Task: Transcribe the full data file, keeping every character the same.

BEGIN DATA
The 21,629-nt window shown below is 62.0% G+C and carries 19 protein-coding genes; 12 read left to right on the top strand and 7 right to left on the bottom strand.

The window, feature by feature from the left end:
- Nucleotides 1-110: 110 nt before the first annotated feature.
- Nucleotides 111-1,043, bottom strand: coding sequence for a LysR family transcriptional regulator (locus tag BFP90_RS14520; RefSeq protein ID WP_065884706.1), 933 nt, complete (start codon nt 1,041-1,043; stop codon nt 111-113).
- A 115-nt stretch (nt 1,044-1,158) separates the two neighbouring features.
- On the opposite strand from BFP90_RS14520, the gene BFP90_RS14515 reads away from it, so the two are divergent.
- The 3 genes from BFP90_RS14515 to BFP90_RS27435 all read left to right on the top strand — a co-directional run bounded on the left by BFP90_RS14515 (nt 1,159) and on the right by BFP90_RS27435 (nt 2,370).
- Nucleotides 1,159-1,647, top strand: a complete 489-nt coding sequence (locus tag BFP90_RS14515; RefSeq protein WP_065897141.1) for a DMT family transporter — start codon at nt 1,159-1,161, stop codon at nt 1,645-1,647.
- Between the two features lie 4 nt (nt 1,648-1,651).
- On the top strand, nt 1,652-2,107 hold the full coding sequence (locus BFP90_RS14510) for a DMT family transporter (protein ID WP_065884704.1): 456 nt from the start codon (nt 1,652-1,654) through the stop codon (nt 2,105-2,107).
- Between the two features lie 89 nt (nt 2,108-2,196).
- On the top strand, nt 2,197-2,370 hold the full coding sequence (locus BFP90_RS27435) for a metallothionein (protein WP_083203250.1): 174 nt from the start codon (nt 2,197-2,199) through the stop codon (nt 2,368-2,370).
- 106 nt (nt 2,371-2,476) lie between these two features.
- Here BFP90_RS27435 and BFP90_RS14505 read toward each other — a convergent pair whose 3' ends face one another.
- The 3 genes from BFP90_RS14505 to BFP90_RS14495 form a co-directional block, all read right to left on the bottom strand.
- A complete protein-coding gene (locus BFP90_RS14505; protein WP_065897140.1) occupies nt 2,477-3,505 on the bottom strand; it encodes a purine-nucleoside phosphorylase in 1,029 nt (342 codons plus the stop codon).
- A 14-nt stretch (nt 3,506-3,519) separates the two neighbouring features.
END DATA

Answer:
The 21,629-nt window shown below is 62.0% G+C and carries 19 protein-coding genes; 12 read left to right on the top strand and 7 right to left on the bottom strand.

The window, feature by feature from the left end:
- Nucleotides 1-110: 110 nt before the first annotated feature.
- Nucleotides 111-1,043, bottom strand: coding sequence for a LysR family transcriptional regulator (locus tag BFP90_RS14520; RefSeq protein ID WP_065884706.1), 933 nt, complete (start codon nt 1,041-1,043; stop codon nt 111-113).
- A 115-nt stretch (nt 1,044-1,158) separates the two neighbouring features.
- On the opposite strand from BFP90_RS14520, the gene BFP90_RS14515 reads away from it, so the two are divergent.
- The 3 genes from BFP90_RS14515 to BFP90_RS27435 all read left to right on the top strand — a co-directional run bounded on the left by BFP90_RS14515 (nt 1,159) and on the right by BFP90_RS27435 (nt 2,370).
- Nucleotides 1,159-1,647, top strand: a complete 489-nt coding sequence (locus tag BFP90_RS14515; RefSeq protein WP_065897141.1) for a DMT family transporter — start codon at nt 1,159-1,161, stop codon at nt 1,645-1,647.
- Between the two features lie 4 nt (nt 1,648-1,651).
- On the top strand, nt 1,652-2,107 hold the full coding sequence (locus BFP90_RS14510) for a DMT family transporter (protein ID WP_065884704.1): 456 nt from the start codon (nt 1,652-1,654) through the stop codon (nt 2,105-2,107).
- Between the two features lie 89 nt (nt 2,108-2,196).
- On the top strand, nt 2,197-2,370 hold the full coding sequence (locus BFP90_RS27435) for a metallothionein (protein WP_083203250.1): 174 nt from the start codon (nt 2,197-2,199) through the stop codon (nt 2,368-2,370).
- 106 nt (nt 2,371-2,476) lie between these two features.
- Here BFP90_RS27435 and BFP90_RS14505 read toward each other — a convergent pair whose 3' ends face one another.
- The 3 genes from BFP90_RS14505 to BFP90_RS14495 form a co-directional block, all read right to left on the bottom strand.
- A complete protein-coding gene (locus BFP90_RS14505; protein WP_065897140.1) occupies nt 2,477-3,505 on the bottom strand; it encodes a purine-nucleoside phosphorylase in 1,029 nt (342 codons plus the stop codon).
- A 14-nt stretch (nt 3,506-3,519) separates the two neighbouring features.